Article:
Though often overshadowed by its glitzy sister at sea level, the Gold Coast Hinterland is a breath of fresh air for nature lovers.
Rising from the hustle and bustle of the Gold Coast into the pristine World Heritage-listed Gold Coast Hinterland invokes a sensation that is difficult to define. Even winding your way through the suburban foothills of Mudgeeraba — where some of my family lives — is enough to get you excited.
My relatives discovered the highlands during the ‘70s while chasing the sun and surf, and quickly adopted the area as their own. When I was kid, no trip to Queensland was complete without the obligatory Hinterland guided tour.
When you are travelling through the Gold Coast Hinterland it’s important to understand that it isn’t just one destination, but rather a series of gullies and plateaus. You’ll find yourself occasionally backtracking, but the very thing that limits its accessibility is what makes it so spectacular.
The Natural Bridge is an hour or so out of the way, but is well worth the drive and best left to the end of the trip. Black volcanic rock cuts through the lush rainforest canopy, and waterfalls cut through the rock throughout Springbrook NP.
The route I’m suggesting starts with the windy 42km road from Mudgeeraba onto the Springbrook campsite for a two-night stay, and continues onto the bewildering Rainforest campsite at the Binna Burra Mountain Lodge via Beechmont at the top of Lamington National Park.
DAY ONE — CANYON SPRINGBROOK PLATEAU
The most direct route from Brissie to our first destination, Springbrook NP, is via Nerang Springbrook Road, but if you’re making good time and are confident towing through mountain terrain, the all-bitumen Gold Coast Springbrook Road ex-Mudgereeba is a pleasant drive.
Nicknamed The Old Goat Track, the route winds for about 20km or so and adds another half an hour to the drive.
Either way, Pine Creek Road will bring you to the Canyon-Springbrook Plateau section of the national park near the Settlement Campground.
Once you’ve checked out the visitors’ centre and unleashed the fourbie, head to the Tallanbana picnic area for a barbecue lunch. The spacious picnic area has an undercover dining area, and leads to an extensive network of walking tracks, stemming from the Twin Falls Circuit.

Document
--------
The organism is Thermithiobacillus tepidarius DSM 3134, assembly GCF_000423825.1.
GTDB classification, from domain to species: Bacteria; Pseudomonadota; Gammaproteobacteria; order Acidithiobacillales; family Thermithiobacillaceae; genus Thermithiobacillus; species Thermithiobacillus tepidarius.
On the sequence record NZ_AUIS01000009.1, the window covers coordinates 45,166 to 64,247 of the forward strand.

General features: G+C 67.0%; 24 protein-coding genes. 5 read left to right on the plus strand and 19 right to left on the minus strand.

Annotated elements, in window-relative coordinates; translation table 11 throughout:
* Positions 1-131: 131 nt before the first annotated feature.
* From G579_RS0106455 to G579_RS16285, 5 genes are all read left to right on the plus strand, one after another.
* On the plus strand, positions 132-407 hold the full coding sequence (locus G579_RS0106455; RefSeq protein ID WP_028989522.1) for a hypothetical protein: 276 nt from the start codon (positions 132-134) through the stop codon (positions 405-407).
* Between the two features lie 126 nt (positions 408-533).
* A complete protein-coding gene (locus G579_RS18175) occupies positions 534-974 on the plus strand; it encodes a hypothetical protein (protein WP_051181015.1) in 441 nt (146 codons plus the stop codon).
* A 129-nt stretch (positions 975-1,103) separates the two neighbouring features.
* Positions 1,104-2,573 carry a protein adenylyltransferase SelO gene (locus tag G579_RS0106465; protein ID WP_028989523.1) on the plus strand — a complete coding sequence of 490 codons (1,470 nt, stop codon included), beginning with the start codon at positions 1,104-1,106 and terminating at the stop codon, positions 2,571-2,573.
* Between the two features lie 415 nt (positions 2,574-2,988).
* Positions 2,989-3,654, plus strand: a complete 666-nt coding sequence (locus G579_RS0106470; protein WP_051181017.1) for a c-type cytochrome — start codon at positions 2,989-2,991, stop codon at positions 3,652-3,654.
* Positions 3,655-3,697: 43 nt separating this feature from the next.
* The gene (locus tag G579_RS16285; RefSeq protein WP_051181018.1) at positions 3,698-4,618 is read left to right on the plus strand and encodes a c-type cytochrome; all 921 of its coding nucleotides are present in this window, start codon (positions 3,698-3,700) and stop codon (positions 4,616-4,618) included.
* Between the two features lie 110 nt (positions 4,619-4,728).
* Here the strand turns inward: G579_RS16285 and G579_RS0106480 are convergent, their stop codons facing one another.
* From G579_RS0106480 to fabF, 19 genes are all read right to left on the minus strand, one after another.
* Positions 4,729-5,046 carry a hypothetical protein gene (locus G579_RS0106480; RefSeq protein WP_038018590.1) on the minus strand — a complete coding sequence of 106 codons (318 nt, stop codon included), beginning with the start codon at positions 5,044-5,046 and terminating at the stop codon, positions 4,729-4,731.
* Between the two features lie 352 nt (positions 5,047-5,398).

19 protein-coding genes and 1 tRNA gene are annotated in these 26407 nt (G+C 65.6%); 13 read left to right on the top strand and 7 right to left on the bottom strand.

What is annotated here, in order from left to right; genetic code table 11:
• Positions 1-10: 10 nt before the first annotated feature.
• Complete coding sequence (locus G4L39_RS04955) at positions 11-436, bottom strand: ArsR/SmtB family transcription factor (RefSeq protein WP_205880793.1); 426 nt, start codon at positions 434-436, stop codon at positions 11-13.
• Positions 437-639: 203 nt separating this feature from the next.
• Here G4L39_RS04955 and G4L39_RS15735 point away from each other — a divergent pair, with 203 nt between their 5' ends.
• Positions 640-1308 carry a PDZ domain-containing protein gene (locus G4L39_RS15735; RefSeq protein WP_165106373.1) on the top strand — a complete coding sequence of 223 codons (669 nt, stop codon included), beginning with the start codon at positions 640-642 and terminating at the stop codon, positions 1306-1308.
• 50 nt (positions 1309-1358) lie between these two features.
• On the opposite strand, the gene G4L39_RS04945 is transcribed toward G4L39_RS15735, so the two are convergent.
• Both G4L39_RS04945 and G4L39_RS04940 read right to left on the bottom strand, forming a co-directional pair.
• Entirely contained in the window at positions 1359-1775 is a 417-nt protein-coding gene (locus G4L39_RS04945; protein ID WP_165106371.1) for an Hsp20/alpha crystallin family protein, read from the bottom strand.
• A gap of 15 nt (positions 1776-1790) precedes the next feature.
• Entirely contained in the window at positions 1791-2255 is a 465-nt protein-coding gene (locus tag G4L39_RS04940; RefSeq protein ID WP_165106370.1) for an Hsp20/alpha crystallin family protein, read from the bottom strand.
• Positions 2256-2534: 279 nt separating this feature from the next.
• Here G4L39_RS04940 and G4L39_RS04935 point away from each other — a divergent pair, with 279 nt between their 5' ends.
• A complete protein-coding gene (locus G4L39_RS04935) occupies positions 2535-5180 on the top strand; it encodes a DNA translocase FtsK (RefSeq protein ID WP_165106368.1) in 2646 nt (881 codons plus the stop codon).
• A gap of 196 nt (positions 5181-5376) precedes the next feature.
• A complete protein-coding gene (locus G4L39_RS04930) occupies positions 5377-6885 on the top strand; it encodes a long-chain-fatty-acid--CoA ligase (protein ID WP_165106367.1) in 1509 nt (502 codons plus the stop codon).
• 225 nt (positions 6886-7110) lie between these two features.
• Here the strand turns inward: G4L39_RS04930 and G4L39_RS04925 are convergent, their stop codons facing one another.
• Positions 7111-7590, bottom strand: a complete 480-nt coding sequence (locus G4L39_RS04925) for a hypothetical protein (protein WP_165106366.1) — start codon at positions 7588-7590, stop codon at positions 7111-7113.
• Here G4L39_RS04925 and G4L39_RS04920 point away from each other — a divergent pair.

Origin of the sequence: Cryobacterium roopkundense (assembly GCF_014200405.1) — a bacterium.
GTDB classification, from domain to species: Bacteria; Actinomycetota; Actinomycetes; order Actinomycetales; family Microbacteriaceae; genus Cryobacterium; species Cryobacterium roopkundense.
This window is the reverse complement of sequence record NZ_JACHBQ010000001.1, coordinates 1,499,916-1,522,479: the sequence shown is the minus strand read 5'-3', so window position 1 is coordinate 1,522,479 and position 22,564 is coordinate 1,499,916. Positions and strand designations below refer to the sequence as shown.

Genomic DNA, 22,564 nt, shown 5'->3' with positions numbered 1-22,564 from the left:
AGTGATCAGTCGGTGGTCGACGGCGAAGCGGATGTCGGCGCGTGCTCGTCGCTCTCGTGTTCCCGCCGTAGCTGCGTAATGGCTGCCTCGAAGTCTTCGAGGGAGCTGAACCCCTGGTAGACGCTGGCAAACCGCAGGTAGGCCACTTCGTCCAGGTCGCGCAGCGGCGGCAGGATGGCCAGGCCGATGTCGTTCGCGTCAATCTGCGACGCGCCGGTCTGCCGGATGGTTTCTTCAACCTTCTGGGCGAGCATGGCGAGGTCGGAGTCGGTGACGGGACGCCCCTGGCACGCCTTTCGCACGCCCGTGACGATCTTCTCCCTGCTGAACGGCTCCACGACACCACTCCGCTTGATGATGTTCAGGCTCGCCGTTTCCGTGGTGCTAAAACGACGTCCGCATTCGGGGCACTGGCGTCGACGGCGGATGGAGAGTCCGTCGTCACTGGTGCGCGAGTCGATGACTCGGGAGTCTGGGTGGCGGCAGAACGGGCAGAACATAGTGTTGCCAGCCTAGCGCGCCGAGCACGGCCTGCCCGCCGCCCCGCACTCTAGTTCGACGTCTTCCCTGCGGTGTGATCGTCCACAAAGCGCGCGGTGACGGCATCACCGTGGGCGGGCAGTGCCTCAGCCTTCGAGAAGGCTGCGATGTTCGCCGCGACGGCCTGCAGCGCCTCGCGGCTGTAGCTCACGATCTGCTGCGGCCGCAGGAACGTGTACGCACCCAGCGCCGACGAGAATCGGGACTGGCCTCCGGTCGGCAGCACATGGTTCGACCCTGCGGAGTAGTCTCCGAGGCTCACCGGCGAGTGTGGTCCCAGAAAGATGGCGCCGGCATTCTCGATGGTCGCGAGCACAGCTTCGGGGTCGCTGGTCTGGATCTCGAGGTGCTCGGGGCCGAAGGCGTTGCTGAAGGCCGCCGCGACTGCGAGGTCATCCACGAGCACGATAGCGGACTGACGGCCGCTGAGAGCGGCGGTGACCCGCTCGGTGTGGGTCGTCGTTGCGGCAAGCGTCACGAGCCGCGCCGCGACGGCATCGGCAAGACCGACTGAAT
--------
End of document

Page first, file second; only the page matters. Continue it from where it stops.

The Twin Falls Circuit is 4km long and provides views of the Twin and Rainbow Falls from a number of vantage points, including a climb to the Canyon Lookout. The knotty route undulates in sections, but is well worth the effort.
Weatherproof your hiking boots, wear a lightweight rain jacket, and enjoy the ice-crunching sensation as you walk through caves behind the falls.
DAY TWO — PURLING BROOK FALLS AND NATURAL BRIDGE
Although relatively new, the Settlement Campground has walking trail access to the delightful Purling Brook Falls but only four camper trailer-friendly campsites, so it’s wise to book ahead.
Having unclasped your hands from a warm cup of coffee, fight the temptation to head straight to the falls and instead ease into the day with a short drive to the Best of All lookout.
Early morning is a great time to visit, and the view of Mount Warning will set your heart racing for the rest of the day. The 700m boardwalk takes you under a canopy of ancient forest and is well signposted.
Once you’ve returned to camp, pack your bathers and morning tea, and head to the Purling Brook Falls circuit to spend a pleasant morning wading through the Warringa Pool — it’s about a 20-minute detour half way through the walk.
Once you’re done, bundle yourself into the car and visit the Natural Bridge via Pine Creek and Murwillumbah-Nerang Road, which will take you about an hour. Bochow Park has a lovely picnic area a few kilometres north of the bridge, so be sure to pack a picnic lunch.
After a day and a half of wandering beneath thundering waterfalls and pools, you will be astonished by how the Natural Bridge eclipses it all. Light pours sagely through the fragile cave structure set within the rainforest — a dangerously beautiful sight.
DAY THREE — BINNA BURRA MOUNTAIN LODGE
Returning to civilisation after a couple of days at Springbrook NP is just too great a shock, so an evening of luxury camping at the beautiful Binna Burra Mountain Lodge will provide a suitable adjustment.
There are many walks available from the Binna Burra section of Lamington National Park, but if you are looking to enjoy the afternoon at a leisurely pace, the Rainforest (1km) and Cave (5km) circuits offer plenty of eye candy.
The good folk at Binna Burra Mountain Lodge also provide a fascinating evening rainforest tour. Sunrise over Lamington National Park is mandatory at Binna Burra Mountain Lodge and a pre-dawn chorus will sweetly raise you from your slumber.